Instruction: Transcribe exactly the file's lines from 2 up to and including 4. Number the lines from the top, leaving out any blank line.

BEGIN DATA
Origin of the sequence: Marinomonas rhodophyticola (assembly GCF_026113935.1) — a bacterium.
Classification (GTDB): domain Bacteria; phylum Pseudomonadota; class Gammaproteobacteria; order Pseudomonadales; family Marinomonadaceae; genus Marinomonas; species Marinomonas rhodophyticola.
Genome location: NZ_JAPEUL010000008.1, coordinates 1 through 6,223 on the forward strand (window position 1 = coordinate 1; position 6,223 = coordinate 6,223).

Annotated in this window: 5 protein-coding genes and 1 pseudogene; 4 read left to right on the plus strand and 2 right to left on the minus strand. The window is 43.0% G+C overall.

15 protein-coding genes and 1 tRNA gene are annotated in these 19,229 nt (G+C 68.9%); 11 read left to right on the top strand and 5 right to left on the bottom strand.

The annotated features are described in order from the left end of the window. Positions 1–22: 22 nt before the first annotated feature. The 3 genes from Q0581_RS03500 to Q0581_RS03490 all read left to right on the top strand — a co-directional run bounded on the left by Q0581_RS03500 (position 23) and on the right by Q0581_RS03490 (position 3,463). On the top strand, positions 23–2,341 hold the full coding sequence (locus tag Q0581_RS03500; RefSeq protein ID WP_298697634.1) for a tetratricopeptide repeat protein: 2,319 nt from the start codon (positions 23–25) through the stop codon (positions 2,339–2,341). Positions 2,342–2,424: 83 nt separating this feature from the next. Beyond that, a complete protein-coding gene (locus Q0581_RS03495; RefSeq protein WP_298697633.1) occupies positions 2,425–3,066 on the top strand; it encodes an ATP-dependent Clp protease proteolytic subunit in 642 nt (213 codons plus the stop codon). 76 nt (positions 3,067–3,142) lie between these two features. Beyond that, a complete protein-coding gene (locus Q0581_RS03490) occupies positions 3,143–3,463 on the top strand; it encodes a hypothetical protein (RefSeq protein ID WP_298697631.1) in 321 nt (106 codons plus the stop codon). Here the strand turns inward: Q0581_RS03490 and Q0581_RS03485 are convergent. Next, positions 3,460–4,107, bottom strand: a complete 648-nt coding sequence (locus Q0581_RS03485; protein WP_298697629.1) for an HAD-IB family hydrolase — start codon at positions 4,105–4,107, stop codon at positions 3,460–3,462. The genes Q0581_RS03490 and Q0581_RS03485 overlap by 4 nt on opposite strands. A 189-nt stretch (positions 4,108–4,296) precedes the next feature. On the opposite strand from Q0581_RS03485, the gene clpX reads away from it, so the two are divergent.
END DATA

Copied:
Classification (GTDB): domain Bacteria; phylum Pseudomonadota; class Gammaproteobacteria; order Pseudomonadales; family Marinomonadaceae; genus Marinomonas; species Marinomonas rhodophyticola.
Genome location: NZ_JAPEUL010000008.1, coordinates 1 through 6,223 on the forward strand (window position 1 = coordinate 1; position 6,223 = coordinate 6,223).

Annotated in this window: 5 protein-coding genes and 1 pseudogene; 4 read left to right on the plus strand and 2 right to left on the minus strand. The window is 43.0% G+C overall.